File:VillaRomanaLaOlmeda 001 PedrosaDeLaVega-Saldaña (Palencia).JPG

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English: Exterior view of the Museum of the Roman Villa of La Olmeda in Pedrosa de la Vega (Palencia, Castile and León). The Olmeda was discovered in the summer of 1968, in the course of work to reduce a little high on land of work property of Javier Cortes Álvarez de Miranda. During the same the remains of a series of buildings on high were found and 5 July to investigate them, reached 65 centimeters depth where found mosaic pavement. After the magnificient of the discovery, works were stopped and an archaeological excavation planned to start that summer, with the permission of the Ministry of education. Formula chosen excavation was private excavation, which total funding operated by the digger, was found at the disposal of the researchers and their management was in the hands of a professional archaeologist recognized the digger as owner of the site at the same time. The direction of the work was commissioned Professor of Archaeology at the University of Valladolid, Pedro Palol, and consolidation of mosaics was carried out by a team led by Antonio Diaz Pintiado. Later joined Domitian rivers, who have subsequently accounted for maintenance of the site, especially the mosaics. Also, in those early years, Javier Cortes carried himself the construction of the first protective buildings and visits. In 1988 José Antonio Abásolo Alvarez, Professor of the University of Valladolid, became director of the excavations and Miguel Nozal, archaeologist Saldaña as Assistant Director. The site continued digging, expanding both the enclosure and the gateway. He began the task of dissemination through books, guides, brochures, complemented since 2001 with merchandising products. 2004 Opened to the public baths and convened the competition for the new adaptation of the site, resulting in winning architects walls and Pedrosa. On 3 April 2009, after nearly four years of works, the village reopened to the public with the new building. Since its opening in 1984, the number of visitors has been increasing, with some 30,000 annually, with more than 200,000 since its reopening in 2009. It's the most important Roman villa of Spain and the second villa with greater extension of mosaics from the Roman Empire.
Español: Vista exterior del museo de la Villa romana de La Olmeda en Pedrosa de la Vega (Palencia, Castilla y León). La Olmeda fue descubierta en el verano de 1968, en el transcurso de unos trabajos para reducir un pequeño alto en unas tierras de labor propiedad de Javier Cortes Álvarez de Miranda. Durante los mismos, se observaron los restos de una serie de construcciones en un alto y el 5 de julio, al investigarlos, llegaron hasta los 65 centímetros de profundidad donde hallaron pavimento de mosaico. Ante su descubrimiento, se paralizaron los trabajos y se planificó una excavación arqueológica, para empezar ese mismo verano, con el permiso del Ministerio de Educación. La fórmula de excavación elegida fue la de excavación privada, en la que la financiación total corría a cargo del excavador, ponía todo lo hallado a disposición de los investigadores y su dirección estaba en manos de un arqueólogo profesional, a la vez que se reconocía al excavador como propietario del yacimiento. La dirección de los trabajos fue encargada al entonces catedrático de arqueología de la Universidad de Valladolid, Pedro de Palol, y la consolidación inicial de los mosaicos fue llevada a cabo por un equipo dirigido por Antonio Díaz Pintiado. Más tarde se incorporó Domiciano Ríos, a quien posteriormente han correspondido los trabajos de conservación del yacimiento, especialmente los mosaicos. Asimismo, en esos primeros años, Javier Cortes llevó a cabo él mismo la construcción de los primeros edificios protectores y las visitas. En 1988 se hizo cargo de la dirección de las excavaciones José Antonio Abásolo Álvarez, también catedrático de la Universidad de Valladolid, y Miguel Nozal, arqueólogo de Saldaña, como subdirector. El yacimiento continuó excavándose, ampliándose tanto el cerramiento como la pasarela. Comenzó la tarea de divulgación, mediante libros, guías, folletos, que se complementaron desde 2001 con productos de merchandising. En 2004 se abrieron al público las termas y se convocó el concurso para la nueva adecuación del yacimiento, resultando ganadores los arquitectos Paredes y Pedrosa. El 3 de abril de 2009, tras casi cuatro años de obras, se reabrió la Villa al público con el nuevo edificio. Desde su apertura en 1984, la afluencia de visitantes ha ido en aumento, con unos 30.000 anuales, siendo más de 200.000 desde su reapertura en 2009. Se trata de la villa romana más importante de España y la segunda villa con mayor extensión de mosaicos de todo el Imperio Romano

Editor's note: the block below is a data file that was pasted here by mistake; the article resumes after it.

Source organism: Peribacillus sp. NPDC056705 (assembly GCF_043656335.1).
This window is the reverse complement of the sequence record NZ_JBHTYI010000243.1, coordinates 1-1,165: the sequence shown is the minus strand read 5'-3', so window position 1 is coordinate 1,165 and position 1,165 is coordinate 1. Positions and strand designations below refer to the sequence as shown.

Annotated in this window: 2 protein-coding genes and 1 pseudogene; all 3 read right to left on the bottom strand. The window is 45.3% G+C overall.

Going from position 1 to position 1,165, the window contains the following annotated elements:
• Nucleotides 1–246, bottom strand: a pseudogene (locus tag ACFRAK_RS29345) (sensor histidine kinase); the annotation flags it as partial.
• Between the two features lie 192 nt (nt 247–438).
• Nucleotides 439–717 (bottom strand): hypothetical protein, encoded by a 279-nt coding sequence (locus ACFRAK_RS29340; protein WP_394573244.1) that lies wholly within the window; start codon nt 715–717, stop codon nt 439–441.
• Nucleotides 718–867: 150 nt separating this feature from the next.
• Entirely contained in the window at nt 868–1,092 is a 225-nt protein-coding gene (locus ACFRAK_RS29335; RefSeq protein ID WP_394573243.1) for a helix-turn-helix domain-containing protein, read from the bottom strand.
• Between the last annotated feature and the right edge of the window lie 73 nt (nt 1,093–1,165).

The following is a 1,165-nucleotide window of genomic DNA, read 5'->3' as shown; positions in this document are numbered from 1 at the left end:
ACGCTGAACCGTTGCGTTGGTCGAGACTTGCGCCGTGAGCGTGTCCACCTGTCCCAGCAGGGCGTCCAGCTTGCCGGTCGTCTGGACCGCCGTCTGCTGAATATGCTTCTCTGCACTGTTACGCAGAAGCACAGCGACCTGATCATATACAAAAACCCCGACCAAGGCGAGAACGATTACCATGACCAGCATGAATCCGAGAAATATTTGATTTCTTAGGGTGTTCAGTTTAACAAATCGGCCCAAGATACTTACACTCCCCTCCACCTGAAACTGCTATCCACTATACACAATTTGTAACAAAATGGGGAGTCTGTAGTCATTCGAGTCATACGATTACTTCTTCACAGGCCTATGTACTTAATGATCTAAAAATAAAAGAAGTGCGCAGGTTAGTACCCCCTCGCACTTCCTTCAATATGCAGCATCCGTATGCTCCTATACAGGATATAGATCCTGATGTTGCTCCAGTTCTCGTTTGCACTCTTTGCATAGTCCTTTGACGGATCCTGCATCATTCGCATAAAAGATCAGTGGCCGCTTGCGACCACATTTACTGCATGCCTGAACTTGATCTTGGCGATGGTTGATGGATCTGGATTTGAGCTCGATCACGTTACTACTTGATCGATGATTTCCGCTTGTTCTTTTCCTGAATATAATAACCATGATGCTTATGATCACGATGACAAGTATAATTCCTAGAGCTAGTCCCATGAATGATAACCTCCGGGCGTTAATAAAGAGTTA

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Licensing[edit]

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attribution share alike

This file is licensed under the Creative Commons Attribution-Share Alike 3.0 Unported license.
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